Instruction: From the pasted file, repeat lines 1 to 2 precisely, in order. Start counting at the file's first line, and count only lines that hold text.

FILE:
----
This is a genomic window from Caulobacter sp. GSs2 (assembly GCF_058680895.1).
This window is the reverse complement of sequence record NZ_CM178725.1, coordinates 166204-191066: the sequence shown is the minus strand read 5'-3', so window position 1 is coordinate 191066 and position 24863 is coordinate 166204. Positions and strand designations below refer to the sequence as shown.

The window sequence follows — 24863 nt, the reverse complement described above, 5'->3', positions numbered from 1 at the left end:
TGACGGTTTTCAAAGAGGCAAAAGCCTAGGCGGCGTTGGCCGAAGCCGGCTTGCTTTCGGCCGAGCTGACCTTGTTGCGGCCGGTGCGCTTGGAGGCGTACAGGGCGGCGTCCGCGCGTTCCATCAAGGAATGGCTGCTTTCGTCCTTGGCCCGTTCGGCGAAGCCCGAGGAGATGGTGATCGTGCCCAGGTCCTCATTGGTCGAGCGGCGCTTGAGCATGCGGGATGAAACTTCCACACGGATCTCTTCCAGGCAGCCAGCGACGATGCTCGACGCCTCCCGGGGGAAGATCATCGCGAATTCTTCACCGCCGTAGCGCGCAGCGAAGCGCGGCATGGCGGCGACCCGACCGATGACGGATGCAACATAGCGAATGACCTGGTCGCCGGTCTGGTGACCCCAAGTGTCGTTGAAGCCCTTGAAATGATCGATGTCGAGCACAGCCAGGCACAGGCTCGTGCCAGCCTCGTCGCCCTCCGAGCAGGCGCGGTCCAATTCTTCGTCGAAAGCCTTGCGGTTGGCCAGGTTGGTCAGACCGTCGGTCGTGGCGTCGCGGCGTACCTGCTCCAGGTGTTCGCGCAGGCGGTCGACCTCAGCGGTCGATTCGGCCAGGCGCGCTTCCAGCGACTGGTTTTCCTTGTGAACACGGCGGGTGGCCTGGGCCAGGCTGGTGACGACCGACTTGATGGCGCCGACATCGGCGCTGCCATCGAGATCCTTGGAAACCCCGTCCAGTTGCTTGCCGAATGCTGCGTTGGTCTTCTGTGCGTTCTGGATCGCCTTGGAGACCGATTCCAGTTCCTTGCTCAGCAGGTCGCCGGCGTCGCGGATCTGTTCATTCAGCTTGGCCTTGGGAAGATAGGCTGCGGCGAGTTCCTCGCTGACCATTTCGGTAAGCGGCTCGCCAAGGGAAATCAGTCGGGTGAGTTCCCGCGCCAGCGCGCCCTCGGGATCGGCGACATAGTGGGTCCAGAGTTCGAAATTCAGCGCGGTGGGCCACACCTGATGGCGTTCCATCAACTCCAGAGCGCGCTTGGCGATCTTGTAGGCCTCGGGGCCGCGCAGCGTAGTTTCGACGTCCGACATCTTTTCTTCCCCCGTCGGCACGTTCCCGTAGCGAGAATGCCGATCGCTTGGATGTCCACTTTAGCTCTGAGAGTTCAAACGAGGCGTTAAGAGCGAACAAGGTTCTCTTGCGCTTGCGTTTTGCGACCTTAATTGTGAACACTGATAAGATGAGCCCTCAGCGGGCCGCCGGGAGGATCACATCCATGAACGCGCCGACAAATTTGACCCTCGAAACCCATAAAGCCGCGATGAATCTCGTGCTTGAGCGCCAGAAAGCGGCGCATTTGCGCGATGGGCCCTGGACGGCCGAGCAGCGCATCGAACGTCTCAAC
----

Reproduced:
This is a genomic window from Caulobacter sp. GSs2 (assembly GCF_058680895.1).
This window is the reverse complement of sequence record NZ_CM178725.1, coordinates 166204-191066: the sequence shown is the minus strand read 5'-3', so window position 1 is coordinate 191066 and position 24863 is coordinate 166204. Positions and strand designations below refer to the sequence as shown.